As a way to help you foster a culture of curiosity and making at home, we've curated a list of helpful resources. The goal of maker-centered learning is to help young people feel empowered to build and shape their worlds. This can happen through a variety of ways. Our friends and colleagues at Agency by Design, a research project at Project Zero- Harvard Graduate School of Education, have developed a framework for maker-centered learning. Their research has shown that developing the sense of maker empowerment is strongly supported by having a sensitivity to design. This sensitivity to design develops when learners have opportunities to: look closely, explore complexity, and find opportunity. Below is a breakdown from Agency by Design of these three maker capacities:
Looking carefully at objects and systems in order to notice their intricacies, nuances, and details. By looking closely, one may begin to see the complexities inherent in objects and systems.
Building on close observations and explorations of complexity to see the potential for building, tinkering, re/designing, or hacking objects and systems.
Investigating the interactions between the various parts and people associated with objects and systems, including the range of values, motivations, and priorities held by the individuals who engage with particular objects and systems.
At Home Family Making
Family Friendly Maker Ideas
This collection of maker ideas from the Exploratorium are safe and easy to do with things around the house. They will amaze parents, grandparents and children alike!
Build a family Rube Goldberg Machine.
A Rube Goldberg machine is a contraption that uses a chain reaction to carry out a simple task. It performs a very basic job in a complicated way.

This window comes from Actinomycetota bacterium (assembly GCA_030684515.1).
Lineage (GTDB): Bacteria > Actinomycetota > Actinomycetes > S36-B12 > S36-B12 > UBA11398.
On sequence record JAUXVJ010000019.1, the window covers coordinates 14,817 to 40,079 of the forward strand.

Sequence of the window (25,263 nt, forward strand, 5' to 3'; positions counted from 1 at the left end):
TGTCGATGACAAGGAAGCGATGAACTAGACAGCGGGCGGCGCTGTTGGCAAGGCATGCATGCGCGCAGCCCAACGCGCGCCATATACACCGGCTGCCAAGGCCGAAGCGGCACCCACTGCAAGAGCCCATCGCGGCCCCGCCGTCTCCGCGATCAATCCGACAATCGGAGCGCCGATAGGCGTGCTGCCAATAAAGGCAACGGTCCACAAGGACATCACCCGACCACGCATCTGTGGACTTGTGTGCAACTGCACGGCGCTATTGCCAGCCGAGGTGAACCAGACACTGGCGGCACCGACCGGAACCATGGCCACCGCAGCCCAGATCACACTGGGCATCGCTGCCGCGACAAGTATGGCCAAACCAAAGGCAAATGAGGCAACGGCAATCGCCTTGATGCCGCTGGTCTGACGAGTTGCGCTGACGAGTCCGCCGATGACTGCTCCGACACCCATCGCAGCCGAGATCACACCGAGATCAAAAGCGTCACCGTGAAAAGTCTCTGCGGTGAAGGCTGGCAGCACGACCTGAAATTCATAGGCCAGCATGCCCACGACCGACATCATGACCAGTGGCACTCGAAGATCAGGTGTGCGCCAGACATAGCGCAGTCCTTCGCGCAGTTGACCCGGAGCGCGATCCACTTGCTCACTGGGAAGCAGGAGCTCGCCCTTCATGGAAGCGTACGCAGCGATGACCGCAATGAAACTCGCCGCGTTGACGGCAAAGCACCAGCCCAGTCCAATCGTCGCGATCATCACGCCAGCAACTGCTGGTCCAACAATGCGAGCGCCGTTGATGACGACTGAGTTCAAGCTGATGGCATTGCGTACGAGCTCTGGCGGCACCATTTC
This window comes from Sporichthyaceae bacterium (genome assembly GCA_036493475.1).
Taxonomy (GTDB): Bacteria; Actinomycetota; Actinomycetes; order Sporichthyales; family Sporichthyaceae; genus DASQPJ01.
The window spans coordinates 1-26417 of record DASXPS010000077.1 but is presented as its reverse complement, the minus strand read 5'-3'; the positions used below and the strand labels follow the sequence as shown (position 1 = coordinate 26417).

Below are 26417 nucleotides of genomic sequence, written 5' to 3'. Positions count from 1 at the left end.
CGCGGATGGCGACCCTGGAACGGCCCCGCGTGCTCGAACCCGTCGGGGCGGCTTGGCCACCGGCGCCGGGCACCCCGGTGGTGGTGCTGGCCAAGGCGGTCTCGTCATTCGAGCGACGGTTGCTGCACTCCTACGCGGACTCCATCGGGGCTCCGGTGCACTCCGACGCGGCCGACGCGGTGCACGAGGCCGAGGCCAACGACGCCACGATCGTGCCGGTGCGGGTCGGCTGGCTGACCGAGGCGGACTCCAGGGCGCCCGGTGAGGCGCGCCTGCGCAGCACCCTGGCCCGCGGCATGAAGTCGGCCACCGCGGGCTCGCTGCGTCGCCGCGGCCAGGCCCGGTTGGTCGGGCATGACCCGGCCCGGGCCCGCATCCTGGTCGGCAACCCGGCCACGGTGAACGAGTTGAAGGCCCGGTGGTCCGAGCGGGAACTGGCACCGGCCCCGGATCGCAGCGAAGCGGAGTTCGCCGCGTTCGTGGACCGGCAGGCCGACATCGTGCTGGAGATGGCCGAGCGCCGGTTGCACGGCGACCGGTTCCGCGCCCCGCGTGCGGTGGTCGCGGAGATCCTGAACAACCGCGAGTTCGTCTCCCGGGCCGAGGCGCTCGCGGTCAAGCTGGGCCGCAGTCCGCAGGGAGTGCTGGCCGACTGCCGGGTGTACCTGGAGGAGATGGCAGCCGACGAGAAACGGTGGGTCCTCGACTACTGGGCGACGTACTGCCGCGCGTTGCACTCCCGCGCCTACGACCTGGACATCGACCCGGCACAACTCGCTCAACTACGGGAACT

Watch this OK GO video below to get inspired. Then go on a design hunt to find objects in your home to use for your machine.
Check out this article from the TinkerLab for some great tips.
Explore Wonderpolis to learn more about the history of Rube Goldberg and his famous contraptions.
100 Activities to do at home during school closures
This collection of hands-on building activities encourage kids to create and make together
Maker-Centered Learning and Learning Through Play Research Resources
The list of resources below include at home family making experiences that help to develop maker empowerment and collaborative play. We will continue to add more resources in the days to come. In addition, the weekly creativity challenges and maker routines are great ways you and your children can learn together and foster the development of maker empowerment.
We encourage you to use the #RCSMAKERS to showcase the innovation and creativity happening in our community.
This Virtual Makerspace was created by Rachel Mainero, Information Literacy Specialist (ILS) at Reuther Middle School in collaboration with Julie Rains, Technology Program Consultant at Virtual Campus. Additional resources were provided from Lisa Mele, ILS at Van Hoosen, Kristi Trimboli, ILS at Hart, and community partnerships.